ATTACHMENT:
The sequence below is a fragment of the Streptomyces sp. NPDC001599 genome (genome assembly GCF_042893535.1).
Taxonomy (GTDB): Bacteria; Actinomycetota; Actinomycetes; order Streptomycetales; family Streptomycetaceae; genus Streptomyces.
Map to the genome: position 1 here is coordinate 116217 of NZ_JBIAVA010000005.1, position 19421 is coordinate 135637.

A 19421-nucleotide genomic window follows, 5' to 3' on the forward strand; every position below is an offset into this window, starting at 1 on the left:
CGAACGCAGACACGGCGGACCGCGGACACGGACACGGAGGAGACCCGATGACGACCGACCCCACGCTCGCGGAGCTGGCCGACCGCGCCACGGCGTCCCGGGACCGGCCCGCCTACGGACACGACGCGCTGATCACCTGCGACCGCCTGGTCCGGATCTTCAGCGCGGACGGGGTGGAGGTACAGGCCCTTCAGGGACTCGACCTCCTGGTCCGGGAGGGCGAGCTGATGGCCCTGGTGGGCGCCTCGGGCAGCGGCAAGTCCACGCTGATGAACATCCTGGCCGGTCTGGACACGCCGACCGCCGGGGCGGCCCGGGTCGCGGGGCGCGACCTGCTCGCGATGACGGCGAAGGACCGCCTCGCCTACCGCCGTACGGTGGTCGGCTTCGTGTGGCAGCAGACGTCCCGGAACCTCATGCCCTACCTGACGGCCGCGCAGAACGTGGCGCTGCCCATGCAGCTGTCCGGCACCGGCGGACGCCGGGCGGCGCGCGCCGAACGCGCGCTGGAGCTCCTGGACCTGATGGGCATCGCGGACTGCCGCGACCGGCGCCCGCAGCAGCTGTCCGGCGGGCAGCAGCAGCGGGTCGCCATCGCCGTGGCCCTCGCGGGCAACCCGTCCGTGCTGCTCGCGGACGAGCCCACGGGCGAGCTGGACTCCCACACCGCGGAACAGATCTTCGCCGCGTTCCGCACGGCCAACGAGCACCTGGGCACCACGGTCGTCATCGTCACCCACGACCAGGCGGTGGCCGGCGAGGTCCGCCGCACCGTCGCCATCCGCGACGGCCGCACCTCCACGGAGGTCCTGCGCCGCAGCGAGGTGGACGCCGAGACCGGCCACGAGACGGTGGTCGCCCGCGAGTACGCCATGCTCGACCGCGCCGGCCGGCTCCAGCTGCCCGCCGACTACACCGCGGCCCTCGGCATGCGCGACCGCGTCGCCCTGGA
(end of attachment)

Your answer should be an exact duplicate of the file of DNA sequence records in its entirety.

The sequence below is a fragment of the Streptomyces sp. NPDC001599 genome (genome assembly GCF_042893535.1).
Taxonomy (GTDB): Bacteria; Actinomycetota; Actinomycetes; order Streptomycetales; family Streptomycetaceae; genus Streptomyces.
Map to the genome: position 1 here is coordinate 116217 of NZ_JBIAVA010000005.1, position 19421 is coordinate 135637.

A 19421-nucleotide genomic window follows, 5' to 3' on the forward strand; every position below is an offset into this window, starting at 1 on the left:
CGAACGCAGACACGGCGGACCGCGGACACGGACACGGAGGAGACCCGATGACGACCGACCCCACGCTCGCGGAGCTGGCCGACCGCGCCACGGCGTCCCGGGACCGGCCCGCCTACGGACACGACGCGCTGATCACCTGCGACCGCCTGGTCCGGATCTTCAGCGCGGACGGGGTGGAGGTACAGGCCCTTCAGGGACTCGACCTCCTGGTCCGGGAGGGCGAGCTGATGGCCCTGGTGGGCGCCTCGGGCAGCGGCAAGTCCACGCTGATGAACATCCTGGCCGGTCTGGACACGCCGACCGCCGGGGCGGCCCGGGTCGCGGGGCGCGACCTGCTCGCGATGACGGCGAAGGACCGCCTCGCCTACCGCCGTACGGTGGTCGGCTTCGTGTGGCAGCAGACGTCCCGGAACCTCATGCCCTACCTGACGGCCGCGCAGAACGTGGCGCTGCCCATGCAGCTGTCCGGCACCGGCGGACGCCGGGCGGCGCGCGCCGAACGCGCGCTGGAGCTCCTGGACCTGATGGGCATCGCGGACTGCCGCGACCGGCGCCCGCAGCAGCTGTCCGGCGGGCAGCAGCAGCGGGTCGCCATCGCCGTGGCCCTCGCGGGCAACCCGTCCGTGCTGCTCGCGGACGAGCCCACGGGCGAGCTGGACTCCCACACCGCGGAACAGATCTTCGCCGCGTTCCGCACGGCCAACGAGCACCTGGGCACCACGGTCGTCATCGTCACCCACGACCAGGCGGTGGCCGGCGAGGTCCGCCGCACCGTCGCCATCCGCGACGGCCGCACCTCCACGGAGGTCCTGCGCCGCAGCGAGGTGGACGCCGAGACCGGCCACGAGACGGTGGTCGCCCGCGAGTACGCCATGCTCGACCGCGCCGGCCGGCTCCAGCTGCCCGCCGACTACACCGCGGCCCTCGGCATGCGCGACCGCGTCGCCCTGGA